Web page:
We can’t possibly know where we’re going until we know where we’ve been.
In this multi-media age, with data whizzing around the globe in huge volumes at lightening speeds; and with something ‘new and improved’ being ballyhooed every second of every day, that truism is not always easy to hold onto. But it is, nonetheless, true.
When we look back we learn two things about where we are: first, that we’re way better off then our ancestors, and have a lot to be thankful for; second, that we have lost a tremendous amount of the things that made life richer and more meaningful in those bygone days.
It is the tension between those two, contradictory poles where we can learn the lessons history has to teach.
In the catalogue of gains, we in the ‘developed world’ enjoy a standard of living that could only be attained by the wealthiest if you go back even as far as the 19th Century. Look at almost any material aspect of our lives, and there can be no doubt we enjoy amenities kings and queens of the Victorian era would have marvelled at and envied.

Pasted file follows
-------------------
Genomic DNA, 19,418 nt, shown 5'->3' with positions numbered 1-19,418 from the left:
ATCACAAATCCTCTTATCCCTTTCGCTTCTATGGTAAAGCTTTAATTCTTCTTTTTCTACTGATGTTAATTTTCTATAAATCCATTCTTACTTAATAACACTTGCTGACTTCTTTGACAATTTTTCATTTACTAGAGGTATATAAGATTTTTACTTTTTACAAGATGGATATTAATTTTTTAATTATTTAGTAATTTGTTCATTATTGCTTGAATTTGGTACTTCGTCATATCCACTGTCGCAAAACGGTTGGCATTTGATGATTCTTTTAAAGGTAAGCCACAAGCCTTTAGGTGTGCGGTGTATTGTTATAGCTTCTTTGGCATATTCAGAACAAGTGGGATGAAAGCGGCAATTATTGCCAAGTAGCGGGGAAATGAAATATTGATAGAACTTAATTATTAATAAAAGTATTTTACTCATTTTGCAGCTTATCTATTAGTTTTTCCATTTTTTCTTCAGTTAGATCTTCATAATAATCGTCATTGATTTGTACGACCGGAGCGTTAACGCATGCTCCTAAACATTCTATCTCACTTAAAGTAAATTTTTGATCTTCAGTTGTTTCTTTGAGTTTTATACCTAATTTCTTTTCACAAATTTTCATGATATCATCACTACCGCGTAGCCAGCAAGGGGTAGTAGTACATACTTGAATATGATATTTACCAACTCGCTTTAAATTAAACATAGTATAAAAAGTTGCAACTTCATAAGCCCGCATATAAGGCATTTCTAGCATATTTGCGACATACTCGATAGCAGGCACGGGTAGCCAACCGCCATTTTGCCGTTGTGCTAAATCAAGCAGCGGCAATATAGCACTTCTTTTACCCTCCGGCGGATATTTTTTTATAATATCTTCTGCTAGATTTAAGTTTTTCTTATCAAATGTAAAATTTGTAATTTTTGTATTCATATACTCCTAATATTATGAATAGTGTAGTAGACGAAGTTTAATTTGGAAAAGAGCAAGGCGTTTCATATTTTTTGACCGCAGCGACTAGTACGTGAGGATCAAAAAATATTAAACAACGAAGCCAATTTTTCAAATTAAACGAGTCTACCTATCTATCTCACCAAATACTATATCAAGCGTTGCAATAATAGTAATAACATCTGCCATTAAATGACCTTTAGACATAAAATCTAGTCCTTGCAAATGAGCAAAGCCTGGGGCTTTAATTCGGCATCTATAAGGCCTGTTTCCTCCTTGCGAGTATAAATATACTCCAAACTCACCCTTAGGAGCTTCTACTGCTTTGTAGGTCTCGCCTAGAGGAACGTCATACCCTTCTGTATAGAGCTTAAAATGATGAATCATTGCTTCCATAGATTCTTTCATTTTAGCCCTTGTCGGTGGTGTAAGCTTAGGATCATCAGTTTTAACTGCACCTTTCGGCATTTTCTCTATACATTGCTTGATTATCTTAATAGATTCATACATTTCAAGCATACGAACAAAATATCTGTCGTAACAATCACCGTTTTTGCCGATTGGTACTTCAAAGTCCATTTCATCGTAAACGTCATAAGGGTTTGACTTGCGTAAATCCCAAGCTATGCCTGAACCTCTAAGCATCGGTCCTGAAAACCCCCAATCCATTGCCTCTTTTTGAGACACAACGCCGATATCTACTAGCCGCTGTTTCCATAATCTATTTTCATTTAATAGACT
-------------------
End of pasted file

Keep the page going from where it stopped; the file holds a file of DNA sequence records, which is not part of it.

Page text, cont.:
That progress has been made possible by our ever expanding knowledge of the world, and how things work. In the fields of science, psychology and philosophy, there again can be little doubt we have made unbelievable strides.
But there’s an obverse to that coin. Our privileged, consumerist ethic is no longer sustainable. We are overtaxing and overburdening the planet that sustains us, and are long past the point where we can continue to simply take what we want without any concerns for other people, other species, or our own fellows in less privileged parts of the world.
History has valuable lessons to teach in that regard. People in past epochs relied on each other in more obvious ways every single day. They knew each other directly, at the community level, and shared life experiences more closely. The Ladysmith & District Historical Society’s relationship to this town’s ‘strategic plan’ (see page 4) is very real, considered from that perspective.